Total grilling time for an 8 pound rib roast: 2 1/2 hours
While the roast is resting, prepare to slice it in thin 1/4 slices of heaven.
How to Slice a Rib Roast
Step one, cut off the ribs with a large knife as close to the bones as possible. Then slice between each rib. The ribs are my favorite part of the roast.
To slice the roast, I recommend an electric knife. Roasts require quite a bit of slicing and using an electric knife makes it much easier. Going across the grain of the roast, slice 1/4 to 1/8 inch pieces. Try keeping the slices thin. This makes it easier to bite through in a left over sandwich!
How do you like your rib roast prepared
Simple Rib Roast Rub Recipe
If you don't have time to make the horseradish version, this very simple recipe is among the most popular I know for large cuts of beef.
- 1/4 cup garlic salt
- 1/4 cup black pepper
- Olive oil
Rub the roast in a three to five count of olive oil. Then add garilic salt and fresh cracked pepper liberally to the rib roast. We use a generous amount of seasoning because a rib roast is sliced with a thin edge that dissipates the salt and pepper.
Alison Graham from UK on August 08, 2010:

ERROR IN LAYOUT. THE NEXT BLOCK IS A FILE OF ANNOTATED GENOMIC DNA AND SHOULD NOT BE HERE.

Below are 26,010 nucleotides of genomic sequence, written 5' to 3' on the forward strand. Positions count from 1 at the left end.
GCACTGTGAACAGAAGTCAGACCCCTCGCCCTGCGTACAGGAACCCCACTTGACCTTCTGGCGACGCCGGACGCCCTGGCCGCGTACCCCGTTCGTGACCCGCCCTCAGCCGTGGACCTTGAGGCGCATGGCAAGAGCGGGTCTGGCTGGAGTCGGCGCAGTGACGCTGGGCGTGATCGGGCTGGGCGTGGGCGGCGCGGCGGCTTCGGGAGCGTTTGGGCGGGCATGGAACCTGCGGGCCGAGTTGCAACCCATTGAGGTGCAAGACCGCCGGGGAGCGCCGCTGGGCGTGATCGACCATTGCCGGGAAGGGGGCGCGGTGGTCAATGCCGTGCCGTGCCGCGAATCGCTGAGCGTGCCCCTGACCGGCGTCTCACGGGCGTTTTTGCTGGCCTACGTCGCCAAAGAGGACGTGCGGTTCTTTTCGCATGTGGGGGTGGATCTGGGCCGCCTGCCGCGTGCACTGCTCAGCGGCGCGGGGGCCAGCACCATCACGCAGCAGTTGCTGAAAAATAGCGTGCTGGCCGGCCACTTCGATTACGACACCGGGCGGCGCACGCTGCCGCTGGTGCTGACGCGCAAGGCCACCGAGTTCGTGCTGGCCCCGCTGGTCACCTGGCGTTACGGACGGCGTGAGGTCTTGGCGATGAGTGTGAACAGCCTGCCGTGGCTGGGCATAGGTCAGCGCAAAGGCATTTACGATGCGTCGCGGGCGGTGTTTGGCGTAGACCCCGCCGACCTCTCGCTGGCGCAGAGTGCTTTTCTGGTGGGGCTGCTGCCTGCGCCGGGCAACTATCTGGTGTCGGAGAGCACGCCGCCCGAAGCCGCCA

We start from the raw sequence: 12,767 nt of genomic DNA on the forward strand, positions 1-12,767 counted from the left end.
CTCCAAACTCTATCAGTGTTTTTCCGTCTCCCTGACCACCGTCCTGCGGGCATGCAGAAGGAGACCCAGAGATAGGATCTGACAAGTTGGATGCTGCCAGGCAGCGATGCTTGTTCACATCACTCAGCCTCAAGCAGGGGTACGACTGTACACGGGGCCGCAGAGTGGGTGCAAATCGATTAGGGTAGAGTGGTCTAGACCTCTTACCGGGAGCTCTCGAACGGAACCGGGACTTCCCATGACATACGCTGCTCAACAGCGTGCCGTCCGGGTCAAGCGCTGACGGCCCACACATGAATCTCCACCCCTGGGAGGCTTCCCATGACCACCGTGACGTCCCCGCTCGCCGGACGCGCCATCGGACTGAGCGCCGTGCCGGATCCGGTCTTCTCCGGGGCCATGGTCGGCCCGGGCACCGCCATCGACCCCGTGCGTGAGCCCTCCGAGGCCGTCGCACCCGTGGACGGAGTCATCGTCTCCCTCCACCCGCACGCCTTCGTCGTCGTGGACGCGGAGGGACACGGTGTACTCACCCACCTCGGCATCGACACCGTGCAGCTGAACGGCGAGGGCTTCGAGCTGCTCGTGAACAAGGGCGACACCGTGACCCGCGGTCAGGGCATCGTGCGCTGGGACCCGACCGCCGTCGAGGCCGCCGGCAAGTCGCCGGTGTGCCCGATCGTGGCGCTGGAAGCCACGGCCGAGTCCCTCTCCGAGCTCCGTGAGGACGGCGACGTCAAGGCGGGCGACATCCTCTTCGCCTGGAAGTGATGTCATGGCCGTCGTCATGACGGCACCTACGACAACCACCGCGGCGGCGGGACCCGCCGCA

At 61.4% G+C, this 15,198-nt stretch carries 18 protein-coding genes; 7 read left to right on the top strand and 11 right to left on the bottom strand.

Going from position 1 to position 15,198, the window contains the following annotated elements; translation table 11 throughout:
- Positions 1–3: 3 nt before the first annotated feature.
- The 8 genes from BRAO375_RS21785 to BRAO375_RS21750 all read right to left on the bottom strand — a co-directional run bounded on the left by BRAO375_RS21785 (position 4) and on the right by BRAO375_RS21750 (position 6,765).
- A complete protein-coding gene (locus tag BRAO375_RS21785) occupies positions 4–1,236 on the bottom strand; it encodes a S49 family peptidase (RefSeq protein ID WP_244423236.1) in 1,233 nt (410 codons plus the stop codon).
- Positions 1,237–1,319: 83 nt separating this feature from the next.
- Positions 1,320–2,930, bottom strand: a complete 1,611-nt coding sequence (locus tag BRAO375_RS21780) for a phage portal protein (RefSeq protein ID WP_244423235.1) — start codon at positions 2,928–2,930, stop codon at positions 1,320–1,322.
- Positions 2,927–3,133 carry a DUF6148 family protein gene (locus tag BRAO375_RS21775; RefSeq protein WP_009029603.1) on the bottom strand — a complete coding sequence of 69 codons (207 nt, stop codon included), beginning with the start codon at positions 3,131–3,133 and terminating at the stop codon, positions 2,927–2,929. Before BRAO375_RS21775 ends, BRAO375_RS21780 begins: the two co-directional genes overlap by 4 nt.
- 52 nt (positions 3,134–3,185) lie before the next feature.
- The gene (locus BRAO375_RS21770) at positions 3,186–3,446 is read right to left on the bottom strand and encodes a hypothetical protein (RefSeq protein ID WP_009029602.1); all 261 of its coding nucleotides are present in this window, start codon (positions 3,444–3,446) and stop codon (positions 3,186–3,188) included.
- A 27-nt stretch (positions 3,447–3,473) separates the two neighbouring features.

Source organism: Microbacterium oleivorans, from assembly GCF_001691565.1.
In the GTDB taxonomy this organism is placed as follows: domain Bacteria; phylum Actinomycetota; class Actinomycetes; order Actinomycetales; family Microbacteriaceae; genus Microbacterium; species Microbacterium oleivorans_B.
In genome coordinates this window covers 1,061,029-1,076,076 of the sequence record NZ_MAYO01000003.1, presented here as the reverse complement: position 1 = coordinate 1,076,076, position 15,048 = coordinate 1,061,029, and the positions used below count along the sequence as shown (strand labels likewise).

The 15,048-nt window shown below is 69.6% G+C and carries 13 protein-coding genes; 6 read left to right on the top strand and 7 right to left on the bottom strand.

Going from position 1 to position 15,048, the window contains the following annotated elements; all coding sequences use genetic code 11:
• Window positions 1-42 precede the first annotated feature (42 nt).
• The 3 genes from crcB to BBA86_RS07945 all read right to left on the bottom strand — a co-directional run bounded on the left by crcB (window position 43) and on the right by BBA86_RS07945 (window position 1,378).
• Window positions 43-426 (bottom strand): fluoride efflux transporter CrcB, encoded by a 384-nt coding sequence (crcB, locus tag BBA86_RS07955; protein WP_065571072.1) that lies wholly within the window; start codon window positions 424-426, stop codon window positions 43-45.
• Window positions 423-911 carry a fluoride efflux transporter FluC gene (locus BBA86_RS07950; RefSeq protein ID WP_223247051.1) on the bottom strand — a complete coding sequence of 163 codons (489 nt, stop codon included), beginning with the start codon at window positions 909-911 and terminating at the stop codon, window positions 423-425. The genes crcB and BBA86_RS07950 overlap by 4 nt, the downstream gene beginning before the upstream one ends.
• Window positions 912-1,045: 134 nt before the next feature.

Thanks for the tip about the meat temperature rising once it is removed from the heat to 'rest' - I love the horseradish and sour cream mix too!
pmccray from Utah on July 30, 2010:
hummm . . . roast. I never thought of adding Pam to help the seasoning stick. Rated up, shared and bookmarked. Yummmmy
Audrey Kirchner from Washington on July 26, 2010:
Laura Arne from Minnetonka, MN on July 25, 2010:
This is a great hub. I just ate and feel the need to bbq a prime rib.
raisingme from Fraser Valley, British Columbia on July 23, 2010:
Okay, you had me drooling at the title, now I'm a complete mess. What a terrific recipe!
agusfanani from Indonesia on July 21, 2010:
That's really mouthwatering ! thanks for the recipe .
David 470 from Pennsylvania, United States on July 21, 2010:
Great recipe and a well written hub thank you.
Dallas W Thompson from Bakersfield, CA on July 21, 2010:
Living at Pismo Beach, about 30 miles from Santa Maria. I do enjoy their style of BBQ..! Enjoyed your hub!
Pamela Oglesby from Sunny Florida on July 21, 2010:
Paul, My mouth is watering because that roast looks fantastic. Thanks for a great idea and recipe.
Hello, hello, from London, UK on July 21, 2010:
Thank you for your wonderful recipe. It was so well written that I could taste and smell it.
sheila b. on July 20, 2010:
I'm surprised it cooks so quickly. This is what I'll get for my son to cook for his wife's birthday. I think they'll like the sauce, too.
rt-cal from Australia on July 20, 2010:
Nothing is better then a good BBQed Rib. I will be trying it this week!
Paradise7 from Upstate New York on July 20, 2010:
Wow, this sounds so great! May I come to your house for dinner????
gredmondson from San Francisco, California on July 20, 2010:
Ah, man, that sounds so good. Is the end product any different from being bbqed on a Weber grill with oak wood chips?